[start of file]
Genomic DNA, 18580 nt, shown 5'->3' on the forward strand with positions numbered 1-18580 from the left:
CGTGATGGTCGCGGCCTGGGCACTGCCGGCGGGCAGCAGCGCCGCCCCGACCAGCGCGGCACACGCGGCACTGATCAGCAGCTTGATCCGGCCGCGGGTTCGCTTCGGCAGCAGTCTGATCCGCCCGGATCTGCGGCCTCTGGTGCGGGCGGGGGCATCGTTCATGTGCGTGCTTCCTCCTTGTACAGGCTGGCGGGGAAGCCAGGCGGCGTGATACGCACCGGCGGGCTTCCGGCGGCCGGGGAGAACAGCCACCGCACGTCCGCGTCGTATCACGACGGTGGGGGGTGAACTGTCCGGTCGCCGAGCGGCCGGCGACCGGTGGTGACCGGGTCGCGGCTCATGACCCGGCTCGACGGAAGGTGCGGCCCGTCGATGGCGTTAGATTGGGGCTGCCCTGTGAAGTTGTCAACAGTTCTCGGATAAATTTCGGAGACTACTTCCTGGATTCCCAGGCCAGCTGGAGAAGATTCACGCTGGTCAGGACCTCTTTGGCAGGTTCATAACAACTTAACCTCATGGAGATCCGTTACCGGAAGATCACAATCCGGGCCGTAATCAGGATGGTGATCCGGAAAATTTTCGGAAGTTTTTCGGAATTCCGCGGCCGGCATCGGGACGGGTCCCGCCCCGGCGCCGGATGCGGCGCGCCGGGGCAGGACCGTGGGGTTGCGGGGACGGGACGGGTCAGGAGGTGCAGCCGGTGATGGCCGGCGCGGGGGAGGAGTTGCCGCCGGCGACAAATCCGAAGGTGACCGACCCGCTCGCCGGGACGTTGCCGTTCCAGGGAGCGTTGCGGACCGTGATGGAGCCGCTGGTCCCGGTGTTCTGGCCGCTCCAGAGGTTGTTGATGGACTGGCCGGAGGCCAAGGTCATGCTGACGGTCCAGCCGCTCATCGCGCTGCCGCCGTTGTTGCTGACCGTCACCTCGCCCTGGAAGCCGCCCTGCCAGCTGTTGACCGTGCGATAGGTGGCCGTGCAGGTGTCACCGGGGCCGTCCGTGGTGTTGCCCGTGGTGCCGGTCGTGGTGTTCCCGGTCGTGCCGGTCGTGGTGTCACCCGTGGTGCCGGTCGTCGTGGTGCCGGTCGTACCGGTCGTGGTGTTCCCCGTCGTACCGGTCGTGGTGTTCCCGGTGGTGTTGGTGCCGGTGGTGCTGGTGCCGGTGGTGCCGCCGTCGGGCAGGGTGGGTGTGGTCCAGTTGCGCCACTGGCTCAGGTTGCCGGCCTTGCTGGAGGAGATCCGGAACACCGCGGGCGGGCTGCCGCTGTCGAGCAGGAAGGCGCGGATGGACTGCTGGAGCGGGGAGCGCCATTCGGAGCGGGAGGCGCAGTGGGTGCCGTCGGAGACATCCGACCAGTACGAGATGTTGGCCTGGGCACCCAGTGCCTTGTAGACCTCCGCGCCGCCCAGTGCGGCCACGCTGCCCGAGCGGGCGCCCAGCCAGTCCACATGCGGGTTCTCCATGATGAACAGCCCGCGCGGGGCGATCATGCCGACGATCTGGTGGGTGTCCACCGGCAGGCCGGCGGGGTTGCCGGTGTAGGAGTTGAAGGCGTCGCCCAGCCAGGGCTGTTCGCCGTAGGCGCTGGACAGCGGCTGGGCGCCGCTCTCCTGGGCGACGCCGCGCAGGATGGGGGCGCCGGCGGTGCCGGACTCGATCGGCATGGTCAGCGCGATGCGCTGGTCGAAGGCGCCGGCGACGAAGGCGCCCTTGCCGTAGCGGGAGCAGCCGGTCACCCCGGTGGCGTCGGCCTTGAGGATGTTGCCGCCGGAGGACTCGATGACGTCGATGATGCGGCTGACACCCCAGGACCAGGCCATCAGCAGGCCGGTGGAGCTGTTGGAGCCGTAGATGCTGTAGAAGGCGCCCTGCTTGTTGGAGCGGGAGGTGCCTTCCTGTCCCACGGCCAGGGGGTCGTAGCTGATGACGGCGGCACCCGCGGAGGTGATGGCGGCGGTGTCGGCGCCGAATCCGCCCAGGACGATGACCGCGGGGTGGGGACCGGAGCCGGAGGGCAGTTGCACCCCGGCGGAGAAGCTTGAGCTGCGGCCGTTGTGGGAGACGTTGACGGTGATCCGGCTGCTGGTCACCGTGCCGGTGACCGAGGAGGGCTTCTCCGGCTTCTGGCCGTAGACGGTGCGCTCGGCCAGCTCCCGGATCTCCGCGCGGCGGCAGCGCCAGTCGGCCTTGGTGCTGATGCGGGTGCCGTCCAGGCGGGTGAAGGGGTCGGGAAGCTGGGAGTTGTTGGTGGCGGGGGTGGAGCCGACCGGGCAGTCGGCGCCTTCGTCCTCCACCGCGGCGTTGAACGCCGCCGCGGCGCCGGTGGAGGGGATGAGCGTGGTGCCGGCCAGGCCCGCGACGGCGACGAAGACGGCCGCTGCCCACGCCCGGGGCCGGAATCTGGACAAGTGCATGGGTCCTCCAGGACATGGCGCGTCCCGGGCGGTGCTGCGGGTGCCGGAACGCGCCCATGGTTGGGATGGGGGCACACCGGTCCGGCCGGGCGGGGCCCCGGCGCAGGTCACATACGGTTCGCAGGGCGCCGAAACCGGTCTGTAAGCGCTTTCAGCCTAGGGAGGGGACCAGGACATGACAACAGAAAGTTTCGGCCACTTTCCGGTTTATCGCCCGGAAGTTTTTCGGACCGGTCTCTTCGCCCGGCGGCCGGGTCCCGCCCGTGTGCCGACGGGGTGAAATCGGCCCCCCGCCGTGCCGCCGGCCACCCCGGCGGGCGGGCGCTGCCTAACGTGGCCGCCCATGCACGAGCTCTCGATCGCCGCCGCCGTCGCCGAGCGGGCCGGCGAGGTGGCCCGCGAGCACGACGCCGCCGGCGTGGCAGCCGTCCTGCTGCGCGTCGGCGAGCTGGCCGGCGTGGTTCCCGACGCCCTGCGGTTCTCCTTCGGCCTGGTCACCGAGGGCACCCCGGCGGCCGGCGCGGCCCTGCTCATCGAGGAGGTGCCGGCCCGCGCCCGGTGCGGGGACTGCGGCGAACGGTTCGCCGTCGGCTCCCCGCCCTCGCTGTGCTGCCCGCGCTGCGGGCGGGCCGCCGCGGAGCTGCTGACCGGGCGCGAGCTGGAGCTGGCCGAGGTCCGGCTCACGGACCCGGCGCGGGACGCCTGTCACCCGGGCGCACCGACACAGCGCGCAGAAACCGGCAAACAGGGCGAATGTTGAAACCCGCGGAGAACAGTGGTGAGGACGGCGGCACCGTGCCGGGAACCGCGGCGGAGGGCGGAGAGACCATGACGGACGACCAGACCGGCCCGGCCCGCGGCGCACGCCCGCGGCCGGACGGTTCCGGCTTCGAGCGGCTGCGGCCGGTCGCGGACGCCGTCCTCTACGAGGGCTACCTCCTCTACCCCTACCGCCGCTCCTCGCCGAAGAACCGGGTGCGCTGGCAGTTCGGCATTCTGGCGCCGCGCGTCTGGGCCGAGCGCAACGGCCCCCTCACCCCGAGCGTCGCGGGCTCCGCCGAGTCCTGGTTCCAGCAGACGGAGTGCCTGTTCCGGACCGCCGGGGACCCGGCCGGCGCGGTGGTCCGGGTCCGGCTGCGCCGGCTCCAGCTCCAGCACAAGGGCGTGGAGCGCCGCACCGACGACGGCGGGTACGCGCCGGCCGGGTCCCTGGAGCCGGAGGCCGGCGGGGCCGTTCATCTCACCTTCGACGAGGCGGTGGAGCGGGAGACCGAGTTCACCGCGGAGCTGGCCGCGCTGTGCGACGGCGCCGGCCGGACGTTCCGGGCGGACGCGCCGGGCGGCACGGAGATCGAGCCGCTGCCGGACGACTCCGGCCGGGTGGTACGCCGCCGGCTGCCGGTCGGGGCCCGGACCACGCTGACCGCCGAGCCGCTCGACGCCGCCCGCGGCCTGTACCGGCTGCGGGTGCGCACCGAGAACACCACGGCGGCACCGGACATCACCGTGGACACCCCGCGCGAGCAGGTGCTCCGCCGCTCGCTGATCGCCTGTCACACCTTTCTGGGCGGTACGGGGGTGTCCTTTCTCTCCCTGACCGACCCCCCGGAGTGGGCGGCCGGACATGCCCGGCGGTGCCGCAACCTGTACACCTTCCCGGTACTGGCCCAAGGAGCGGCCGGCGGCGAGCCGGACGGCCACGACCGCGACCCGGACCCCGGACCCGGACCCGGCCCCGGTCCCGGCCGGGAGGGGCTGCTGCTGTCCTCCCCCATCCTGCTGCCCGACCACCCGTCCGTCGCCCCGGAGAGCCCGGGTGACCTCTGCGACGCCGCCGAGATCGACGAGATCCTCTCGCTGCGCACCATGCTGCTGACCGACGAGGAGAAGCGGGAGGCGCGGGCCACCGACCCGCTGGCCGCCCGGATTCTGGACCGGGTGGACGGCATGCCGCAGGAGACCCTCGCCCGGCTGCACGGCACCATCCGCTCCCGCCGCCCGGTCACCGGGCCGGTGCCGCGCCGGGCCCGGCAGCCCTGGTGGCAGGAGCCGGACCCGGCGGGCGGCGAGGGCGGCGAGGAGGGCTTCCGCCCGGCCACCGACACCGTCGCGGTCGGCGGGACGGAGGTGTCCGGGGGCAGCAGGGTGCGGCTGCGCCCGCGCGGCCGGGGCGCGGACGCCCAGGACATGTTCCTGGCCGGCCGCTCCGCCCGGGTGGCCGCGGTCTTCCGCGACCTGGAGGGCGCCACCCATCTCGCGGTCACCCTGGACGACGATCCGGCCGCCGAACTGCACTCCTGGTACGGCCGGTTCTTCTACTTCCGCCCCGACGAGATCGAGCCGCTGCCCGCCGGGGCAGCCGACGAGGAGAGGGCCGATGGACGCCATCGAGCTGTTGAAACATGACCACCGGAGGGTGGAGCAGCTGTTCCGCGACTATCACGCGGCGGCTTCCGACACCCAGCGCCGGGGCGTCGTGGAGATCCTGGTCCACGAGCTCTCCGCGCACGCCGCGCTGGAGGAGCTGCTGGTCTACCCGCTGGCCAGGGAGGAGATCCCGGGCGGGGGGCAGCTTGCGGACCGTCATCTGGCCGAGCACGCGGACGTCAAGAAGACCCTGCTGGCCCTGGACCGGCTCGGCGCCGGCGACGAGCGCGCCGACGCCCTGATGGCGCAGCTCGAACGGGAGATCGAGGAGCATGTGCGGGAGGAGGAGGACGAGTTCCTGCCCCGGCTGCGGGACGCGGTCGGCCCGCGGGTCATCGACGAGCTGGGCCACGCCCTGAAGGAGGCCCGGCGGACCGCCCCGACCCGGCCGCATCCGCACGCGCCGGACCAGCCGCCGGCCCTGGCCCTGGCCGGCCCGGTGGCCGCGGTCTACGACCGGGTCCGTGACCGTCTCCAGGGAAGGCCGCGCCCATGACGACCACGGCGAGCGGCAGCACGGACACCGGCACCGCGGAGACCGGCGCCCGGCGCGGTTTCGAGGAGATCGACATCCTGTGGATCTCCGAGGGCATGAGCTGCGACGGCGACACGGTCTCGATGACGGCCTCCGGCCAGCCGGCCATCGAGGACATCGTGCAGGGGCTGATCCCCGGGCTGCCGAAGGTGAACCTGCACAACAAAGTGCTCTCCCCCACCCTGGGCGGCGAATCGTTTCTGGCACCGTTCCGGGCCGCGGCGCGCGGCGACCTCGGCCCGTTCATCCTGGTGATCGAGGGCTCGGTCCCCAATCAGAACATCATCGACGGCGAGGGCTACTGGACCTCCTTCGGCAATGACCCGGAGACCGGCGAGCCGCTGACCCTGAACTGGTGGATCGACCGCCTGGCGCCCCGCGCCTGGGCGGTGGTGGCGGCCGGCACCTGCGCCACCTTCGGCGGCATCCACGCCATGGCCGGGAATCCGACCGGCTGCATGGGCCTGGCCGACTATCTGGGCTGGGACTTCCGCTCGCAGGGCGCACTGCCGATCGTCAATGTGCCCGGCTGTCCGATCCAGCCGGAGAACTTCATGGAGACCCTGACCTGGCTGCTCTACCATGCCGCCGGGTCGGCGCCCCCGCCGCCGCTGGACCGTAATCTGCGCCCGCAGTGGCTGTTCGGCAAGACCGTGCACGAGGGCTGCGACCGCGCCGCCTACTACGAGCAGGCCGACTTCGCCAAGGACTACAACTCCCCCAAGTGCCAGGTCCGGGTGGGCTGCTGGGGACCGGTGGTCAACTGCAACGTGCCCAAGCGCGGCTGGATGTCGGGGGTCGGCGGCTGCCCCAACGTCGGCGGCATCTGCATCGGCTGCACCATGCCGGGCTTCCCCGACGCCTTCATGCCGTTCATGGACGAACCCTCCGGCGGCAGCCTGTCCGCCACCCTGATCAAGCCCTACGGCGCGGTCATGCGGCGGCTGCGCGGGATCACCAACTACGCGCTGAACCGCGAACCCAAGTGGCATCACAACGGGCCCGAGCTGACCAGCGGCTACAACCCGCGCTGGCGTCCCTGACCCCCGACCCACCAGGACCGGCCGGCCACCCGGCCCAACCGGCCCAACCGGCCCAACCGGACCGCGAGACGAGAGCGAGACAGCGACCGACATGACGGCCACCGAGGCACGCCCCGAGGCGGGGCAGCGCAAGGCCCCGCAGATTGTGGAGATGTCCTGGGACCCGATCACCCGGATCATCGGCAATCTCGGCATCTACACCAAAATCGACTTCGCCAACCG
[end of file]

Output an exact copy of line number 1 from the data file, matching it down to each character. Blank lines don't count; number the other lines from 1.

Genomic DNA, 18580 nt, shown 5'->3' on the forward strand with positions numbered 1-18580 from the left: